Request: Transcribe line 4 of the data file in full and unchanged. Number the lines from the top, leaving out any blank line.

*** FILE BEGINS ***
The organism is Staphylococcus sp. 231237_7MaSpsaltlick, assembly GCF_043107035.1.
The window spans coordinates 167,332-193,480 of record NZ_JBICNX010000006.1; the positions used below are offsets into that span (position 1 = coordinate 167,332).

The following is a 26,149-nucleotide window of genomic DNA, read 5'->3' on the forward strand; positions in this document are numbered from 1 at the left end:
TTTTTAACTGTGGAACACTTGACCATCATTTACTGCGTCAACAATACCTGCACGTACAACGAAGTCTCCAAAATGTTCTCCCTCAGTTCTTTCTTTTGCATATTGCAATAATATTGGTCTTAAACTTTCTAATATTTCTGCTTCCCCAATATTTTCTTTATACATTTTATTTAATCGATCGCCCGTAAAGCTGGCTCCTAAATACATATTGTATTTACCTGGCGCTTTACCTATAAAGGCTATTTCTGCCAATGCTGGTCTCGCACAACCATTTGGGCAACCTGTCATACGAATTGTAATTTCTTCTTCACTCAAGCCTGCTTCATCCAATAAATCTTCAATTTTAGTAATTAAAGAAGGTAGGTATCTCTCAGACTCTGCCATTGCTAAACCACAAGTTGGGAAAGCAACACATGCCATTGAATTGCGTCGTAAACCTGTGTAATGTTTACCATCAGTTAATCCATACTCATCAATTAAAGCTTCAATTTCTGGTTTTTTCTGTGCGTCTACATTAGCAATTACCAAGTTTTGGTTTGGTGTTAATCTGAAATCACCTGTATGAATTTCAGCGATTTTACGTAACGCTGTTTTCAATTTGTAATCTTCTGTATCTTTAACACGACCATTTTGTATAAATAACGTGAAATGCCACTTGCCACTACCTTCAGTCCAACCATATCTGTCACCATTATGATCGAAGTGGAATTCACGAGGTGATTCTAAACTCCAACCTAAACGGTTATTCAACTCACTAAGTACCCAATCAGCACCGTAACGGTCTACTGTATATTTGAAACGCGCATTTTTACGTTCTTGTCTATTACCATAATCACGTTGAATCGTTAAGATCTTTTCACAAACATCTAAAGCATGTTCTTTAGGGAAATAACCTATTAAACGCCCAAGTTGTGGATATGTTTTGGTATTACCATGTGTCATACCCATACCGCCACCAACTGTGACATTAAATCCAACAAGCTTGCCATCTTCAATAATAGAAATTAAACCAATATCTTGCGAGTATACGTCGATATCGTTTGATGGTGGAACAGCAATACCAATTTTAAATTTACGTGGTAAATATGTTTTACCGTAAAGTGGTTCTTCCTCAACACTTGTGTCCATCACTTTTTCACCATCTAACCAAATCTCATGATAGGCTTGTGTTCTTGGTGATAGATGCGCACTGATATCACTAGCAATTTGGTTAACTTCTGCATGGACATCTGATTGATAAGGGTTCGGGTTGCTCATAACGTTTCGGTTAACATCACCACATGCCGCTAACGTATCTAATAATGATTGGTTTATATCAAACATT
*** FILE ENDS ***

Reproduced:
TTTTTAACTGTGGAACACTTGACCATCATTTACTGCGTCAACAATACCTGCACGTACAACGAAGTCTCCAAAATGTTCTCCCTCAGTTCTTTCTTTTGCATATTGCAATAATATTGGTCTTAAACTTTCTAATATTTCTGCTTCCCCAATATTTTCTTTATACATTTTATTTAATCGATCGCCCGTAAAGCTGGCTCCTAAATACATATTGTATTTACCTGGCGCTTTACCTATAAAGGCTATTTCTGCCAATGCTGGTCTCGCACAACCATTTGGGCAACCTGTCATACGAATTGTAATTTCTTCTTCACTCAAGCCTGCTTCATCCAATAAATCTTCAATTTTAGTAATTAAAGAAGGTAGGTATCTCTCAGACTCTGCCATTGCTAAACCACAAGTTGGGAAAGCAACACATGCCATTGAATTGCGTCGTAAACCTGTGTAATGTTTACCATCAGTTAATCCATACTCATCAATTAAAGCTTCAATTTCTGGTTTTTTCTGTGCGTCTACATTAGCAATTACCAAGTTTTGGTTTGGTGTTAATCTGAAATCACCTGTATGAATTTCAGCGATTTTACGTAACGCTGTTTTCAATTTGTAATCTTCTGTATCTTTAACACGACCATTTTGTATAAATAACGTGAAATGCCACTTGCCACTACCTTCAGTCCAACCATATCTGTCACCATTATGATCGAAGTGGAATTCACGAGGTGATTCTAAACTCCAACCTAAACGGTTATTCAACTCACTAAGTACCCAATCAGCACCGTAACGGTCTACTGTATATTTGAAACGCGCATTTTTACGTTCTTGTCTATTACCATAATCACGTTGAATCGTTAAGATCTTTTCACAAACATCTAAAGCATGTTCTTTAGGGAAATAACCTATTAAACGCCCAAGTTGTGGATATGTTTTGGTATTACCATGTGTCATACCCATACCGCCACCAACTGTGACATTAAATCCAACAAGCTTGCCATCTTCAATAATAGAAATTAAACCAATATCTTGCGAGTATACGTCGATATCGTTTGATGGTGGAACAGCAATACCAATTTTAAATTTACGTGGTAAATATGTTTTACCGTAAAGTGGTTCTTCCTCAACACTTGTGTCCATCACTTTTTCACCATCTAACCAAATCTCATGATAGGCTTGTGTTCTTGGTGATAGATGCGCACTGATATCACTAGCAATTTGGTTAACTTCTGCATGGACATCTGATTGATAAGGGTTCGGGTTGCTCATAACGTTTCGGTTAACATCACCACATGCCGCTAACGTATCTAATAATGATTGGTTTATATCAAACATT